April 28, 2005
More than 10,000 woman will find out this year, through doctor recommended 'pap' tests, that certain strands of the Human Papilloma Virus (HPV) they contracted turned into cervical cancer.
A vaccine that is currently in a three trial phase of development has the potential to greatly reduce that risk. During the most recent phase, more than 1,000 women received three doses of the experimental vaccine or a placebo over six months.
Twenty-seven months later the phase II results were tested at the University of Virginia Medical Center. The vaccine was 100 percent affective against two types of HPV that causes cervical cancer.
"This vaccine was formulated as the first vaccine to try and get the most bang for the buck if you will in that you can take out almost all warts," which is a cosmetic or a physical problem but it's not a life threatening problem, "as well as take out almost all cervical cancer, at least 70 percent," said Dr. Mark Stoler, a Pathologist at UVA.
But there are some obstacles in testing a vaccine that makes sex safer.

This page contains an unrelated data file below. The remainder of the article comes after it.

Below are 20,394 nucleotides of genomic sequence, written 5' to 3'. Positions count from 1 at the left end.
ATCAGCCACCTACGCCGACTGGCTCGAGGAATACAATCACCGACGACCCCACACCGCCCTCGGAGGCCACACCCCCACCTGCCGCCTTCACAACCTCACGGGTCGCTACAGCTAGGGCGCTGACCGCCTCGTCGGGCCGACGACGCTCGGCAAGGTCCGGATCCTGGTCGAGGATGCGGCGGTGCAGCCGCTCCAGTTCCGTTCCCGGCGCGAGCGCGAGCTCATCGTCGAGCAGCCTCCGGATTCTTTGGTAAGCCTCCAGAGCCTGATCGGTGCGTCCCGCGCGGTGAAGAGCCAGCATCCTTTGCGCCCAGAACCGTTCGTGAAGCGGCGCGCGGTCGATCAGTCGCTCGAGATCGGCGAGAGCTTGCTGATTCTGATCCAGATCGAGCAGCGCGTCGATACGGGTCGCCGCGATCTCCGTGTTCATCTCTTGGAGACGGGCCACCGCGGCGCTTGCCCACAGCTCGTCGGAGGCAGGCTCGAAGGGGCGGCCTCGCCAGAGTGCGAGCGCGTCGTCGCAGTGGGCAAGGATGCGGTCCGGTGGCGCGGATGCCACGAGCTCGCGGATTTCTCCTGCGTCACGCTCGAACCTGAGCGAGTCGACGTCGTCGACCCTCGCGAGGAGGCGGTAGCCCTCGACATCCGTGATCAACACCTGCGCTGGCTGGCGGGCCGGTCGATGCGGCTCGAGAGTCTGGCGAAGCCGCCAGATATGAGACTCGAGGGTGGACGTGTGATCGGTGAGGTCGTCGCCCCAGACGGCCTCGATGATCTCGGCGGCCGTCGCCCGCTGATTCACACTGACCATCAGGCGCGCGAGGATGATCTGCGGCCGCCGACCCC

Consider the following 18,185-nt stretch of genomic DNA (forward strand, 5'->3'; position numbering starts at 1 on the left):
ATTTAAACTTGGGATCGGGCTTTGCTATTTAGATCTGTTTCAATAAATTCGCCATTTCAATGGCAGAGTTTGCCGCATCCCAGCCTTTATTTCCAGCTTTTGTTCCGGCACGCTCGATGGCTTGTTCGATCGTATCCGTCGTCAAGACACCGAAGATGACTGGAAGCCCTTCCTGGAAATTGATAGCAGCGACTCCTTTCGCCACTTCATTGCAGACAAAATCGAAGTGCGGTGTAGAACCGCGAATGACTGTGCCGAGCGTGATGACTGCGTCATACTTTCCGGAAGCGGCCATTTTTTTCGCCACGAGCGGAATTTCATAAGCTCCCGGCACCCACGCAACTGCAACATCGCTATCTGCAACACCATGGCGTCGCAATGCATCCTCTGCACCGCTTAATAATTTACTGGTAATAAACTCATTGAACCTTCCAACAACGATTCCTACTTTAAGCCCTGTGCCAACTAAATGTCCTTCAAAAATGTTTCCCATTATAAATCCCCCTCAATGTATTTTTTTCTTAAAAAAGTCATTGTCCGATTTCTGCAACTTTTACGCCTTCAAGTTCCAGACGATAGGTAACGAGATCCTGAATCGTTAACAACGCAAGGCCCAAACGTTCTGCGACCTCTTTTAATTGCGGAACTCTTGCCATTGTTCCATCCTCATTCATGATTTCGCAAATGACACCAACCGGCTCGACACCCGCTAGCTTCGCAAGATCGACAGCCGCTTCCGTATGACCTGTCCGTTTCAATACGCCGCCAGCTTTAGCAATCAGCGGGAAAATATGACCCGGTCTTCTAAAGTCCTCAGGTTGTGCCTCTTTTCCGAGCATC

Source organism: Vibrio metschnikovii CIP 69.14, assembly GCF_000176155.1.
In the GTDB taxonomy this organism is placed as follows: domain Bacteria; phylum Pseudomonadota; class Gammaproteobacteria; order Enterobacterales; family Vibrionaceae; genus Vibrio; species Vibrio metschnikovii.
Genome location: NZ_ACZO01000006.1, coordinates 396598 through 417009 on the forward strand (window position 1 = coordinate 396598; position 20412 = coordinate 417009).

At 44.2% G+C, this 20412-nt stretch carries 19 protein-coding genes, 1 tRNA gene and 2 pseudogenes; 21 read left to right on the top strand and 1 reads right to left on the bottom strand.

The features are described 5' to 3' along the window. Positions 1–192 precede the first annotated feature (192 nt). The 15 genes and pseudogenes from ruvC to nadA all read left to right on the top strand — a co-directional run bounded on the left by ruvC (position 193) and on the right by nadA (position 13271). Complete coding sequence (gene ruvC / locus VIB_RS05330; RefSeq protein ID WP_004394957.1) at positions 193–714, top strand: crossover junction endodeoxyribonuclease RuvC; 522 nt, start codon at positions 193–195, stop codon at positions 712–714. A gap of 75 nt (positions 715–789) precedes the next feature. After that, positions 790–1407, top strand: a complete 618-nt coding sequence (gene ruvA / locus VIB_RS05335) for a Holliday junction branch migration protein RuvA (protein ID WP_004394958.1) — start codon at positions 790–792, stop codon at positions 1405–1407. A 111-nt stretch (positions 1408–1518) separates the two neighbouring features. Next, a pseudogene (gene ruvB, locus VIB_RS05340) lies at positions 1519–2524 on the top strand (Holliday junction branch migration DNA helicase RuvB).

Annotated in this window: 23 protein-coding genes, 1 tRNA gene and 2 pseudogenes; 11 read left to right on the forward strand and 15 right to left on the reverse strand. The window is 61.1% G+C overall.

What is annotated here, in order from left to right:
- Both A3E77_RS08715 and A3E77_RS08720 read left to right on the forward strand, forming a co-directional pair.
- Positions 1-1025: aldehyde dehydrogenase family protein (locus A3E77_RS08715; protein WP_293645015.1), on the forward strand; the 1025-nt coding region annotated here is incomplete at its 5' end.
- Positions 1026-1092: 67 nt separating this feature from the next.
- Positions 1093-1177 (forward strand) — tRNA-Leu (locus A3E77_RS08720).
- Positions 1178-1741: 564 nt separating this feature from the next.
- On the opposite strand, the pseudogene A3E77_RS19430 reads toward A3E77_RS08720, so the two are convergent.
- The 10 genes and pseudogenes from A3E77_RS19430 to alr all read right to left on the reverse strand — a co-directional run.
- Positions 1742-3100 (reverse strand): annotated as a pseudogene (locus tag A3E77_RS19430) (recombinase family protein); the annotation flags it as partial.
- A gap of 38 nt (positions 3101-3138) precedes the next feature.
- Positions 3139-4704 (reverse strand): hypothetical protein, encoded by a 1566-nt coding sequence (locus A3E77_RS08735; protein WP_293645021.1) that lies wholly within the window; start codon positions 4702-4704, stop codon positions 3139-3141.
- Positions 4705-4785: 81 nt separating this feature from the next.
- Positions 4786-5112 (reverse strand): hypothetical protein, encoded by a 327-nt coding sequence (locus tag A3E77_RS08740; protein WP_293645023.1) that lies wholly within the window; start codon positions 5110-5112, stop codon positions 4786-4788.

"There is the interesting point because when do you get HPV? You get it from having sex so we have to vaccinate young individuals, adolescence," commented Dr. Stoler
Stoler and others want to vaccinate children between 10 and 13 years old. That controversy still continues and so does the testing. Recruitment for a larger Phase III trial of the vaccine is now underway and Stoler is hoping it will help more women in the future.
"Over time if the vaccine trials are successful, evolution will include other HPV types so hopefully you can eliminate not just 70 percent but say 80 or 90 percent," Stoler added.
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